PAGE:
Nicky Tindill’s Sydney

The scion of the Oatley family, Australia’s great winemaking and yacht-racing dynasty, has transformed its Qualia resort into one of the most beguiling escapes in the Whitsundays

Image: Leah Desborough

Friday nights I fly to Sydney from Hamilton Island, where I go twice a month to oversee Qualia’s design and plan the social side of this summer’s Audi Hamilton Island Race Week, Australia’s largest offshore keelboat regatta, now in its 32nd year.

I’m an early riser and Saturday morning my husband Troy and I will go to Reuben Hills in Surry Hills, which specialises in coffee from around the world and has a pretty good breakfast menu too. I’ll have avocado on sourdough rye with coriander and lime, and a cappuccino.

We’ll then take a walk in the Royal Botanic Gardens, which is where we got married. It is home to some of Australia’s oldest trees and endangered species and overlooks the harbour so we can watch the sailing, which keeps Troy occupied. He used to captain my grandfather Robert Oatley’s yacht Wild Oats XI and competed in the America’s Cup with Artemis.

Then we’ll do a bit of shopping. I usually pop my head into Hatmaker in Paddington, because its owner Jonathan Howard has a lovely little dog. Jonathan has made hats for Miranda Kerr and the Duchess of Cambridge and creates gorgeous racing millinery. Over on Martin Place, the lofty-ceilinged and marble-pillared Paspaley has to be one of the most luxurious pearl boutiques in Sydney, plus it contains historic family pictures and examples of equipment they used in the 1930s. I am obsessed with pearls and these are the best in the world.

Our final stop is Victor Churchill, probably Australia’s finest butcher, with leather-clad walls, copper refrigerators and big showcases of meat. I’ll buy paté and bread, which we’ll take home for lunch and wash down with Wild Oats rosé.

In the afternoon we’ll go to The Island, a floating beach club in Sydney Harbour, with great music and cocktails. You get there by water taxi from Double Bay and it overlooks the Opera House and Sydney Harbour Bridge. I like to watch the sunset, sipping on something from a coconut.

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If it’s date night, dinner will be at The Apollo, an Australian-Greek restaurant at Potts Point. It has a New York vibe, with polished concrete, big arched windows and cool pendant lighting. We’ll sit at the bar and people-watch with a G&T, then eat grilled octopus with fennel and olives.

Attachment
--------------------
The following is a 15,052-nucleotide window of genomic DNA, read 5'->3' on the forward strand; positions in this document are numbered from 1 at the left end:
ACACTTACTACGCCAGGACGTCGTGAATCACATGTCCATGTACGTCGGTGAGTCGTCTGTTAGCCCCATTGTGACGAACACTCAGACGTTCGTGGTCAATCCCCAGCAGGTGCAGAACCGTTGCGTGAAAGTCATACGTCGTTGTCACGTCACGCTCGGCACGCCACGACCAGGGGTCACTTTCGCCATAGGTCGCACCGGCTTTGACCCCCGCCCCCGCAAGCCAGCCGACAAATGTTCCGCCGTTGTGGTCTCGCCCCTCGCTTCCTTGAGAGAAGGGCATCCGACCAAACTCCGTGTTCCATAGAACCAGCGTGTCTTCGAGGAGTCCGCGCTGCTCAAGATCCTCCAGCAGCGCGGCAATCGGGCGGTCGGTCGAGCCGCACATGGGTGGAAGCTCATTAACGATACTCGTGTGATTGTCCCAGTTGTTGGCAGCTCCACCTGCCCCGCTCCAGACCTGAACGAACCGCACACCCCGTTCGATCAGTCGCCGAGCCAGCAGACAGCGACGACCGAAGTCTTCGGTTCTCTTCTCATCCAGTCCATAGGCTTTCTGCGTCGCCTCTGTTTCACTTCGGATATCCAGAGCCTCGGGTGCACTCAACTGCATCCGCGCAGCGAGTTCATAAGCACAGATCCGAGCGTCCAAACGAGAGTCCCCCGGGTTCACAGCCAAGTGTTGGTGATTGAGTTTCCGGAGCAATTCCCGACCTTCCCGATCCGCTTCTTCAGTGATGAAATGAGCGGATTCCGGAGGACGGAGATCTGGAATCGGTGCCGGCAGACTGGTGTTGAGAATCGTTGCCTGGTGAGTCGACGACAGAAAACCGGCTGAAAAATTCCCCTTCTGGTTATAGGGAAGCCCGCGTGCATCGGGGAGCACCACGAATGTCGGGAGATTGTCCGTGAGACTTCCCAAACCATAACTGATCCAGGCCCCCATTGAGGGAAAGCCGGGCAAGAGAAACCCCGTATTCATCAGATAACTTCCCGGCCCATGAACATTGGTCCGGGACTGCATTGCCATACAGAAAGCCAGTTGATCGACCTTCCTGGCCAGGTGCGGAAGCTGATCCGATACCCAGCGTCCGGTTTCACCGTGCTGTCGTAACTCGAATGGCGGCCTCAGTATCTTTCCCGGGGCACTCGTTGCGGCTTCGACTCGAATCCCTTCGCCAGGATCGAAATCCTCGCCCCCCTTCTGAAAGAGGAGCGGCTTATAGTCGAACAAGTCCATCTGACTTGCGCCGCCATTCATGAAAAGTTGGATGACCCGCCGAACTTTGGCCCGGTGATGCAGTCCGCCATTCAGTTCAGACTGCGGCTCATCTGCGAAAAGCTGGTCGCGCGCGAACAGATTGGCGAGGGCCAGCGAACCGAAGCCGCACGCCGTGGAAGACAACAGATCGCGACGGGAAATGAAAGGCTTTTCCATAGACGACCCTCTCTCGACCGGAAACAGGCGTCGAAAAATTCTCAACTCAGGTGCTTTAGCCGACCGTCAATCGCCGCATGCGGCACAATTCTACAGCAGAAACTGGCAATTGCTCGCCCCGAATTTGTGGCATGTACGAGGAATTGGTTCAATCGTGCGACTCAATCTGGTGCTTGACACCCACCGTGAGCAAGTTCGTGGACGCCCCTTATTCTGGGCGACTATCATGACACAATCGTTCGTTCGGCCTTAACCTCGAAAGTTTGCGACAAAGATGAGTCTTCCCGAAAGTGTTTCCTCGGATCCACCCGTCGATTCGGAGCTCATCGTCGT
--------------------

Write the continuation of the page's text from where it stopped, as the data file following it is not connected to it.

Or we’ll go to Guillaume in Paddington. Chef and owner Guillaume Brahimi has created a fine-dining experience but with a very relaxed, Australian atmosphere. I’ll have lobster risotto when it’s in season – delicious with a glass of Cristal – or royale of peas with truffles and local mud crab.

Sunday breakfast is a coffee and almond- praline croissant at Bourke Street Bakery in Surry Hills. Once I’ve eaten, I like to head next door to MCM House to look at its beautiful homewares; I buy quite a bit there for Hamilton Island. There is also Ici et Là across the road, which sells seaside furniture made from French canvas.

We’ll spend the rest of the day in Sydney Harbour. With a picnic of seafood and wine, we’ll go out on my father’s boat, a 100ft Trimaran. It’s called MV Andiamo, as my grandfather was forever saying “Quick, let’s go” to my father when he was little. We’ll go to Rose Bay, ideal in an easterly breeze, and watch the Sunday races – the 18ft skiffs and our friend Seve Jarvin, who is world champion, or the Wild Oats XI team out training; they have taken line honours in the Sydney-Hobart Race eight times. If there’s a northerly breeze, we’ll anchor at Castle Rock beach, a secluded idyll. The water is ultra-clear and at times you’ll see fairy penguins or dolphins.

We’ll end the weekend at Icebergs, an Italian restaurant at the southern end of Bondi overlooking the beach and saltwater pool. I’ll have an Aperol spritz, followed by gamberetti, salumi and pasta to share with friends.

For more on the Qualia resort, join Maria Shollenbarger as she island hops in Australia’s Whitsundays, or read Lydia Bell’s Smooth Guide to Sydney, where she finds ravishing natural beauty complemented by forward-thinking chefs and a clutch of idiosyncratic hotels.

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